Weak, dull, brittle, dry, or splitting, to name just a few. These are the signs that your hair’s condition badly needs improvement. To provide professional care, use Cameleo products for damaged hair which contain keratin, an enhancer of hair structure regeneration. But using even the best possible products is not enough. Healthy and balanced diet is equally important. Nutrients keep your hair good looking, so make sure that you eat right!
Before we discuss what is good for you, let us consider the common products that you should avoid at all costs! We say no to:
• „Junk food”, pre-prepared and packaged food, for example fast food, instant soups and sauces, and jarred food. It usually contains excessive preservatives, fat, salt, sugar, and other harmful improvers. The high content of salt is especially disastrous for your hair, as consuming it in large amounts might make your hair dry and dull.
• Fatty food, especially deep-fried. Fried meat and chips enhance the excessive production of sebum which makes your hair oily and weakens it. Moreover, fried and smoked foods contain harmful toxins which might damage the hair structure.
• High-sugar food (also simple carbohydrates found in bananas and grapes). Sweets, chocolate creams, fizzy drinks, and sweeteners, raise both your blood sugar and the androgen levels. Androgen is the hormone which in excessive amounts may cause the contraction of hair follicles. The undesired effect is weak, thin and very brittle hair prone to falling out and dandruff.
• Strong tea and coffee, które w dużych ilościach utrudniają przyswajanie witamin niezbędnych do zdrowego wyglądu włosów.
• Oxalates which are found in sorrel, spinach, rhubarb, and beets. They might inhibit the absorption of key elements like calcium, magnesium, and zinc which are essential for healthy and strong hair.
Now let’s talk about what you can and should eat to enjoy strong, healthy and shiny hair from roots to ends!
• Strong and thick hair need the basic structural material, proteins and amino acids. They can be found in eggs, meat (especially beef which is rich in iron, zinc, and proteins), fish, grains, and legumes. Cheese, kefir, yogurts, kale, and broccoli are the rich sources of calcium which is also hair’s structural material. Remember, however, that every ingredient should be consumed in moderation. Too much protein might cause the excessive production of uric acid which makes hair fall out.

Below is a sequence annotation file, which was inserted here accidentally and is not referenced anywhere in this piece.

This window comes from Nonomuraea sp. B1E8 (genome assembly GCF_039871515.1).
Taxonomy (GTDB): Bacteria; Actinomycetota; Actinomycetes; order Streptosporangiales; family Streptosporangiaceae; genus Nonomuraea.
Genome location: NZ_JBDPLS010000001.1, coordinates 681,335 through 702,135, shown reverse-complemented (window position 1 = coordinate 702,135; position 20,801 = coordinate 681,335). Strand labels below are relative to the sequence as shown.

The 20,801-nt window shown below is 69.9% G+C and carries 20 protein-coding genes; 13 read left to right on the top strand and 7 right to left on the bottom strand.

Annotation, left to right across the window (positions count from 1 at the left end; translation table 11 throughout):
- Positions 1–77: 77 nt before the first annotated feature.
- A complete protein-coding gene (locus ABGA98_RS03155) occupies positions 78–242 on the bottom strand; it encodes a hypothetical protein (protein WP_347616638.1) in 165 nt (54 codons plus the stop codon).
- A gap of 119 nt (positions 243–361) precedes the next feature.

• Moisturized and shiny hair is the matter of proper hydration. Remember to drink at least 1,5 litre of water daily to maintain a proper hydro balance of your body and enhance the transport of water to your hair and skin.
• Elastic and easy to style hair is possible if you include silicon and magnesium into your diet. These elements help to deal with brittle and splitting hair. You will notice that your hair is visibly softer and more elastic. All you have to do is to add legumes, leafy greens, groats, grains, and seafood to your diet. Sea fish and nuts contain very nutritious Omega-3 and Omega-6 fatty acids which improve hair elasticity. You should also drink herbal teas with horsetail, mullein, coltsfoot, and nettle.
• Hairloss will be visibly reduced if you enrich your diet with iron. It can be found in red meat and dried fruit. Also zinc is vital in strengthening your hair. Its rich source are oysters, pumpkin seeds, legumes, egg yolks, liver, turkey meat, and rye bread, to name but a few.
• Dandruff-free hair is possible thanks to already-mentioned zinc which regulates the work of sebaceous glands. Among the foods with high zinc content you will find seafood, almonds, garlic, and wild rice.
• Sheen, softness, healthy color, and delayed graying is the matter of proper levels of tyrosine, an amino acid which takes part in the production of natural colorant providing your hair color, melanin. You can supply tyrosine by eating eggs, milk, meat, and legumes.
• To have healthy and shiny hair, you should also supply your daily intake of nutrients with foods containing B vitamins (especially B12), vitamin A and C. You will find them in meat, eggs, yeasts, grains, citrus fruit, rose hip, peppers, and parsley leaves.